Experts available for interviews on dangerous workplace heath and safety conditions facing racialized workers amid COVID-19 outbreaks
TORONTO, February 9, 2021 – COVID-19 outbreaks in several meat processing and packing facilities in Alberta – including the recent second wave in the Cargill Canada plant in High River – highlight the precarious health and safety conditions facing their predominantly racialized workforce, says Bronwyn Bragg, a postdoctoral fellow at York University’s Centre for Refugees Studies (CRS).
“Newcomers, refugees, and temporary foreign workers are the ones most likely to work at these meat plants, as these low-paying difficult jobs with dangerous work conditions are unappealing to Canadians in general,” says Bragg, who is the co-investigator in an ongoing study, surveying workers in Alberta’s meatpacking industry. “They have been invisible workers, until the pandemic revealed them as the most precarious essential workers.”
The study, whose principal investigator is Professor Jennifer Hyndman, York University’s recently appointed associate vice-president research and former director of CRS, will analyze the survey data to identify any relationship between the participants’ country of origin, language abilities, and immigration status, as well their job conditions and workplace safety in the meatpacking sector.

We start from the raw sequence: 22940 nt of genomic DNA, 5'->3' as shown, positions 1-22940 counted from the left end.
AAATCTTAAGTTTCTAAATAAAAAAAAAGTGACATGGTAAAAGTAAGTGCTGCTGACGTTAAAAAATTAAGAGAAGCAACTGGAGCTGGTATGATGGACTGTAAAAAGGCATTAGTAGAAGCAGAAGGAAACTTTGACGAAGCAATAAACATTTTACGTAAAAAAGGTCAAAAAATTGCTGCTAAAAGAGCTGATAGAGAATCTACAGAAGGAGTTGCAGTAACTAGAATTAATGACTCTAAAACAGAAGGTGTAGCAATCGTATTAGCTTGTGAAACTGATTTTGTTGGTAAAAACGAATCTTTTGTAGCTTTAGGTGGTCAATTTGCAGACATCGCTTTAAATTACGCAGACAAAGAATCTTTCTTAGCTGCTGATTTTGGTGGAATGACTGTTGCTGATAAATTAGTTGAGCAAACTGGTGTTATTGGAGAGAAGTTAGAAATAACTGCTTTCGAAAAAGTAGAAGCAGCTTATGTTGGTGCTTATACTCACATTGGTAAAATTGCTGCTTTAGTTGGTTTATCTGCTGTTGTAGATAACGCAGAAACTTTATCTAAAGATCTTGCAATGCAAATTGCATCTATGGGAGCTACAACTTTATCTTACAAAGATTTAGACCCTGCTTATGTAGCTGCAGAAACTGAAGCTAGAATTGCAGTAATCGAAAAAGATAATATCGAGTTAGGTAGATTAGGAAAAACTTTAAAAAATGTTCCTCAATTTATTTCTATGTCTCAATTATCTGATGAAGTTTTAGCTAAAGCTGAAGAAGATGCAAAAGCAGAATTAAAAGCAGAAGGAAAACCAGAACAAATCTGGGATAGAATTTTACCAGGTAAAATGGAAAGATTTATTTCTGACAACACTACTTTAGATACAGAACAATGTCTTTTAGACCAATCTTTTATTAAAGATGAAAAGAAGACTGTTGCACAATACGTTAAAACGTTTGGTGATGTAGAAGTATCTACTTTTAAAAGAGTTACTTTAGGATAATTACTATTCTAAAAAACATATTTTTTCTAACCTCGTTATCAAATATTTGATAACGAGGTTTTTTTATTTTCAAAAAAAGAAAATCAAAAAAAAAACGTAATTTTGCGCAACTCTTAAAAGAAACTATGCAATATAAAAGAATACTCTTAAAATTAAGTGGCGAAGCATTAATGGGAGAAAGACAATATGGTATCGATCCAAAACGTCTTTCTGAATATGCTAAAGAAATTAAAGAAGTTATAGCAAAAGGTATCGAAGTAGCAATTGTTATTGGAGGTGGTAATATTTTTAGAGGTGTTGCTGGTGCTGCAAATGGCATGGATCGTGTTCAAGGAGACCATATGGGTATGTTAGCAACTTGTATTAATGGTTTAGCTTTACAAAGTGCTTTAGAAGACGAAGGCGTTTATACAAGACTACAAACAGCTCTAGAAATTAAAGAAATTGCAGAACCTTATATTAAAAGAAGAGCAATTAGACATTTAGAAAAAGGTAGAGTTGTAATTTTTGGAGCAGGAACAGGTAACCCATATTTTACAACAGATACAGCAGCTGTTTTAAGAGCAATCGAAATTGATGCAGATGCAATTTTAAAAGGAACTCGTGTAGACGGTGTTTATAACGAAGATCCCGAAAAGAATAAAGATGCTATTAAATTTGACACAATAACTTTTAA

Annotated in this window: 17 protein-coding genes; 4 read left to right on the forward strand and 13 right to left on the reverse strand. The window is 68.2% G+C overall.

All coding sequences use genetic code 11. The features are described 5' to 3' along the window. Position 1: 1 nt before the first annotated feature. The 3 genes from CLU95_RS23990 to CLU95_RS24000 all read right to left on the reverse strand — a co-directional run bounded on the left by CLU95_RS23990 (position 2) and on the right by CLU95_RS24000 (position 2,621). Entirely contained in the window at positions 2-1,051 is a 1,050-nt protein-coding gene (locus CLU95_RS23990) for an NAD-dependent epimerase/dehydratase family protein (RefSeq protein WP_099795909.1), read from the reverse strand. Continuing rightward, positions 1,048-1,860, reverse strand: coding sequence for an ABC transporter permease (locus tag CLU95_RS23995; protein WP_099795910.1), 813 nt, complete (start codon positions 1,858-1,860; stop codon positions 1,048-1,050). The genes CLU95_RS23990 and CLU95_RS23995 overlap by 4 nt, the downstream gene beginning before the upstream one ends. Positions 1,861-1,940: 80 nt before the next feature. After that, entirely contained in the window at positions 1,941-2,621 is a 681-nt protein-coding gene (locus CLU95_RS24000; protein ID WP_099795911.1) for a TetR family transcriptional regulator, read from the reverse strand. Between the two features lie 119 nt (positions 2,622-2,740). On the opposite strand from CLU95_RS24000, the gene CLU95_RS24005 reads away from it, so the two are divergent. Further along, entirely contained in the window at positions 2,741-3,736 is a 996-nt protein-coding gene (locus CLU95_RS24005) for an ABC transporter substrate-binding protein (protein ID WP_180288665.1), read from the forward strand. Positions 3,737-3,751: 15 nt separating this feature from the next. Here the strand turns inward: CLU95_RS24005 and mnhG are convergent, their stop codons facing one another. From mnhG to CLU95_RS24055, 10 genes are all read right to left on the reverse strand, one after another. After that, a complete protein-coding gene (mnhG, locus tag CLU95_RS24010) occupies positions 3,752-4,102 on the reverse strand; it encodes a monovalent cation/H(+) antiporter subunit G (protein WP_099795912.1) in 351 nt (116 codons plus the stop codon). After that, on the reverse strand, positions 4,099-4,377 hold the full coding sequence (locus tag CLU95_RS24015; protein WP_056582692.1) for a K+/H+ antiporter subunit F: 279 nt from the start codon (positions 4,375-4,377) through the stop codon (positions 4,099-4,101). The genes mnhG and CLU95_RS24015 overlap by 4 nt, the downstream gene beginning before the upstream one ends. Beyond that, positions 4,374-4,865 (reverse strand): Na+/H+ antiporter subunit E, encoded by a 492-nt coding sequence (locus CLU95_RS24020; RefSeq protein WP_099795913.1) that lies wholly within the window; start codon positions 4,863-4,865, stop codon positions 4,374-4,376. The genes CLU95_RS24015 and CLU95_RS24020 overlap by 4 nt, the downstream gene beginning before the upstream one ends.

Bragg and Hyndman are available for interviews related to the following questions:
- What is the link between the immigration status of workers, the workplace conditions they face and their experience of the COVID-19 pandemic?
- Why do meatpacking plants hire temporary foreign workers, recent immigrants and former refugees as employees?
- What are the workplace health and safety challenges facing newcomers in the meatpacking sector?
- What policy changes are needed to improve workplace safety of temporary foreign workers and newcomers?
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Gloria Suhasini, York University Media Relations, 647.463.4354, email@example.com